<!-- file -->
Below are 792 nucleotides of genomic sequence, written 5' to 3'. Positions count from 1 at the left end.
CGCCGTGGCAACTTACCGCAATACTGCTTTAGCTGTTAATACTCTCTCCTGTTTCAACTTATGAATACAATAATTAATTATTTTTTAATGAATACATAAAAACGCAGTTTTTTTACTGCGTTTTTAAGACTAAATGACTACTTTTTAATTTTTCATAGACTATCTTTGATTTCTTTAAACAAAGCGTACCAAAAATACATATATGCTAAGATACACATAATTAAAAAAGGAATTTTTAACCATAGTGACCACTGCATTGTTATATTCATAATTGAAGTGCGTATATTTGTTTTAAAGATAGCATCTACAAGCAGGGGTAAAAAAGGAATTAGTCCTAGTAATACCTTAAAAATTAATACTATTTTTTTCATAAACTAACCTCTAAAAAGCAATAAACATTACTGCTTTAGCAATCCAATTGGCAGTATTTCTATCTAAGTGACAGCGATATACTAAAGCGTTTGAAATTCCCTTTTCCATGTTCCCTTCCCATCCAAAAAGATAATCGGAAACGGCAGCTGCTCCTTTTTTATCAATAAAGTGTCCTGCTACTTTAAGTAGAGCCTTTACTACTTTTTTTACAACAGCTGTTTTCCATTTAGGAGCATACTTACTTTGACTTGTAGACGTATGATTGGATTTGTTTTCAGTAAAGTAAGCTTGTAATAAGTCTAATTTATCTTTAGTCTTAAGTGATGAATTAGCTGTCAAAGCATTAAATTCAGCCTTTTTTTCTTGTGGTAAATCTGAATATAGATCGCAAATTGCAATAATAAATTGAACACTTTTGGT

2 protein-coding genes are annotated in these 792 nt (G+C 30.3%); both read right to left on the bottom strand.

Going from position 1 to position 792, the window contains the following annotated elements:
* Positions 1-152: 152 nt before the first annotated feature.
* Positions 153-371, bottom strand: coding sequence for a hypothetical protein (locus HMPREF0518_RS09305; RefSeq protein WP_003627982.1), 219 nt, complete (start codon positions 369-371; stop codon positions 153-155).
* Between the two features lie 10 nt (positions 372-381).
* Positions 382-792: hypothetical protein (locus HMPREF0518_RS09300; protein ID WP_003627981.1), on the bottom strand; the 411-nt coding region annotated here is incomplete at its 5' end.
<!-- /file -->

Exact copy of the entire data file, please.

Below are 792 nucleotides of genomic sequence, written 5' to 3'. Positions count from 1 at the left end.
CGCCGTGGCAACTTACCGCAATACTGCTTTAGCTGTTAATACTCTCTCCTGTTTCAACTTATGAATACAATAATTAATTATTTTTTAATGAATACATAAAAACGCAGTTTTTTTACTGCGTTTTTAAGACTAAATGACTACTTTTTAATTTTTCATAGACTATCTTTGATTTCTTTAAACAAAGCGTACCAAAAATACATATATGCTAAGATACACATAATTAAAAAAGGAATTTTTAACCATAGTGACCACTGCATTGTTATATTCATAATTGAAGTGCGTATATTTGTTTTAAAGATAGCATCTACAAGCAGGGGTAAAAAAGGAATTAGTCCTAGTAATACCTTAAAAATTAATACTATTTTTTTCATAAACTAACCTCTAAAAAGCAATAAACATTACTGCTTTAGCAATCCAATTGGCAGTATTTCTATCTAAGTGACAGCGATATACTAAAGCGTTTGAAATTCCCTTTTCCATGTTCCCTTCCCATCCAAAAAGATAATCGGAAACGGCAGCTGCTCCTTTTTTATCAATAAAGTGTCCTGCTACTTTAAGTAGAGCCTTTACTACTTTTTTTACAACAGCTGTTTTCCATTTAGGAGCATACTTACTTTGACTTGTAGACGTATGATTGGATTTGTTTTCAGTAAAGTAAGCTTGTAATAAGTCTAATTTATCTTTAGTCTTAAGTGATGAATTAGCTGTCAAAGCATTAAATTCAGCCTTTTTTTCTTGTGGTAAATCTGAATATAGATCGCAAATTGCAATAATAAATTGAACACTTTTGGT

2 protein-coding genes are annotated in these 792 nt (G+C 30.3%); both read right to left on the bottom strand.

Going from position 1 to position 792, the window contains the following annotated elements:
* Positions 1-152: 152 nt before the first annotated feature.
* Positions 153-371, bottom strand: coding sequence for a hypothetical protein (locus HMPREF0518_RS09305; RefSeq protein WP_003627982.1), 219 nt, complete (start codon positions 369-371; stop codon positions 153-155).
* Between the two features lie 10 nt (positions 372-381).
* Positions 382-792: hypothetical protein (locus HMPREF0518_RS09300; protein ID WP_003627981.1), on the bottom strand; the 411-nt coding region annotated here is incomplete at its 5' end.